06 Oct Bullying

I have nobody. I need some someone 🙁 My name is Amanda Todd.

The final two written black and white cards of a fifteen year old British Columbia teenager shortly before she took her own life. , Sanlyn Wellness wishes to express condolences to her family and pray that her soul transitions peacefully. This young lady brought to the forefront through her ten minute YouTube video a chilling reminder that bullying is not an isolated incident and more prevalent than we as society ever imagined it to be.

As the author of this article, the owner and counselor/therapist of Sanlyn Wellness Centre in Toronto, Ontario, Canada, it has been my job over a number of years to help many different individuals from all walks of life to learn and cope with traumatic experiences and relationship issues. One such area that has been quite a focal point with clients is bullying at one time or another in their lives. The effects of watching an adult reliving this verbal, emotional or online abuse in my office is heart wrenching.

I have also been the victim of torment and being bullied when I was the same age as Amanda. My experience was nowhere close to what this young female endured, however one episode I remember was painful and definitely left a scar in my psyche. I had just moved to Canada from South Africa and I was dealing with the stress of immigration and wanting to somehow fit into a society and culture that was foreign to me. I was placed into high school almost two months into the semester. Most of my peers had integrated and formed cliques of friends. To compound this I was teased for my accent which I believe to this day is wonderful. I was made fun of because I wore South African clothing that was a different style. My story that I am going to share happened in an English class.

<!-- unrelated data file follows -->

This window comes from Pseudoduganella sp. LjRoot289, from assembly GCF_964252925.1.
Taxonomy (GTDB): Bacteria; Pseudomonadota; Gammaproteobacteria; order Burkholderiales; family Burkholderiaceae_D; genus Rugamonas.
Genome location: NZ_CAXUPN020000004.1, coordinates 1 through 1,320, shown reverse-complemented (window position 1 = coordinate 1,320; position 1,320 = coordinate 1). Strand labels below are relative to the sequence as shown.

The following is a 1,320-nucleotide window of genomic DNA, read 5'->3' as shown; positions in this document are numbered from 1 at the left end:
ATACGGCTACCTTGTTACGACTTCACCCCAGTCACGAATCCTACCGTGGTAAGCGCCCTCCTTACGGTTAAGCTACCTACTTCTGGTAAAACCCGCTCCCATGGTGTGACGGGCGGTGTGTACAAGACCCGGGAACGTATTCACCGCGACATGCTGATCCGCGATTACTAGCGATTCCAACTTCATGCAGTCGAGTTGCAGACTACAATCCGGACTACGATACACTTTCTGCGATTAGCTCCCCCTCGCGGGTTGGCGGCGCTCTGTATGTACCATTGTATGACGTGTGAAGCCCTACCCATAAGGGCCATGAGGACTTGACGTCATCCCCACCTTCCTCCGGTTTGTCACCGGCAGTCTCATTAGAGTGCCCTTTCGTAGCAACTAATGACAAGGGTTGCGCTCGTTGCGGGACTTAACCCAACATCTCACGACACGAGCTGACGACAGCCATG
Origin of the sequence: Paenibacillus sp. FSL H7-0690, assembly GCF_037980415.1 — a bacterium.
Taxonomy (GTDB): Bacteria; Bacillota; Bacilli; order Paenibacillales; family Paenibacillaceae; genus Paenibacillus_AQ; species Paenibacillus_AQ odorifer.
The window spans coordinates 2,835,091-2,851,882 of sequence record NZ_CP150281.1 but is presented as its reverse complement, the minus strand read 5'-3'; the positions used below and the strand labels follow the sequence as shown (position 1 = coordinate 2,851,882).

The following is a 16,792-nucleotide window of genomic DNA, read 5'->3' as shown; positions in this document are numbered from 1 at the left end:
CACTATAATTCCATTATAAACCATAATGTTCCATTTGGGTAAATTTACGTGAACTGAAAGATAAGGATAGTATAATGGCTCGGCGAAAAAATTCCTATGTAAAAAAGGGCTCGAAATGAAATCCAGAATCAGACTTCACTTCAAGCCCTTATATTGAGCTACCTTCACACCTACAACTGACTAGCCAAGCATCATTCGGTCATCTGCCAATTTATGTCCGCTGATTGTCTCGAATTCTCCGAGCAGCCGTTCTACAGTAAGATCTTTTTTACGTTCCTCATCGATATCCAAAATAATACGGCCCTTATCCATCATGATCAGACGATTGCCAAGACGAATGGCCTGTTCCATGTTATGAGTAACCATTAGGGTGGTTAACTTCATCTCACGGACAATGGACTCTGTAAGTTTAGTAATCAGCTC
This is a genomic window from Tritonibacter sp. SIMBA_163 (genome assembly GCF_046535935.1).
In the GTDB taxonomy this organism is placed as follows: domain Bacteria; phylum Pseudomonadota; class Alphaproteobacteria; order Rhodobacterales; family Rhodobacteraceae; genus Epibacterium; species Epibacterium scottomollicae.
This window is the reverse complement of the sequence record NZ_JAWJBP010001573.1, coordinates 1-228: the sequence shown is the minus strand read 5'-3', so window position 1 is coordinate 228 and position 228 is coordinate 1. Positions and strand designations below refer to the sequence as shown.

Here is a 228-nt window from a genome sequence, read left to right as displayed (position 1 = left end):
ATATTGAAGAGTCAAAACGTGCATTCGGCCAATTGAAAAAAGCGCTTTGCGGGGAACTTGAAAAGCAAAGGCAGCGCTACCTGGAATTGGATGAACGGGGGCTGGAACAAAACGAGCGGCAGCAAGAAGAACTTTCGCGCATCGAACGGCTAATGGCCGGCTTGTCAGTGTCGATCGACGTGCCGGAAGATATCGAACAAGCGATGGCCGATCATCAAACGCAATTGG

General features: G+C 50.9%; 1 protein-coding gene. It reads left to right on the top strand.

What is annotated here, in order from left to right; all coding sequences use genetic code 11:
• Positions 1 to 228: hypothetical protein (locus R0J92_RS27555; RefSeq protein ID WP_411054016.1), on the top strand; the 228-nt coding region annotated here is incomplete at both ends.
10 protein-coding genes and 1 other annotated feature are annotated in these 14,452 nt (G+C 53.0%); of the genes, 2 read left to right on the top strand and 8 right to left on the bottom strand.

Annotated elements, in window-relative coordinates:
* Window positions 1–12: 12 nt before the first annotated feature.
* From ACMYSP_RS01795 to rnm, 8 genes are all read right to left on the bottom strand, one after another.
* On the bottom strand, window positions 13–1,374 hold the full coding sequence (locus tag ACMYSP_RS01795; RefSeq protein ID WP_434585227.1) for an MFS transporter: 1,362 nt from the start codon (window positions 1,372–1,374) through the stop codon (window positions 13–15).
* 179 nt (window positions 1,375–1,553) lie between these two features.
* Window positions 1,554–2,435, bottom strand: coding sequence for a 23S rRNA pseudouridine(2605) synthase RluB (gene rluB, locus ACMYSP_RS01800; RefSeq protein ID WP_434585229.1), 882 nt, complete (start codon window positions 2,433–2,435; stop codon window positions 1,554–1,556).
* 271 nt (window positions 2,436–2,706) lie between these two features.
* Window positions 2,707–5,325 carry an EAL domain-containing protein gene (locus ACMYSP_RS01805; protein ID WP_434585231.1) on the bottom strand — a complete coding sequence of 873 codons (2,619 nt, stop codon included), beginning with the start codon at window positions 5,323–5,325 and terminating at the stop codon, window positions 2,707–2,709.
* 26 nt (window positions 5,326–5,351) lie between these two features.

"I remember crying and just feeling like I hated Canada, felt low and wondered why people could be so cruel."

The teacher was writing on the blackboard and had her back to the classroom. I remember some popular cool kids in the class turning to me and in a very quiet voice saying stand up and go to the clock on the wall and move it forward fifteen minutes so we can get out of class early. Having very few solid good friends at this time, I just wanted to fit in, so I got up and began to change the clock. As I was in the process of doing that the very same kids started yelling out to the teacher to look. I froze in my footsteps, embarrassment, fear, anger, sadness and isolation ran through my mind. I was made to explain myself after the class and did not get into trouble because of my situation of being new to the school. I remember crying and just feeling like I hated Canada, felt low and wondered why people could be so cruel.

Bullying causes a number of reactions as you can see from mine and Amanda’s story. Wanting to be alone, low self esteem, addictions, panic attacks, headaches, stomach pains, depression, insomnia and anger are some of the more common effects of continuous or isolated bullying, whether it is verbal, physical, social or online. I too, like Amanda experienced a slew of feelings both physical and emotional. What helped guide me through the stress and incidents at that time was a constant reminder to myself that I was not going to allow the power to be given over to teenagers that were just as insecure as me at the time. I worked really hard at finding people that honoured me for who I was and that had similar interests and made some very close friends that I still to this day have.

Unfortunately Amanda’s pain was too much, her anguish to hard to swallow. This article is written in her memory to a teenage girl I never met, yet shared a common bond. Each and every time I work with bullying in my practice going forward, Amanda your story is going to be told. If you have been bullied, call or email Sanlyn Wellness and we can help.

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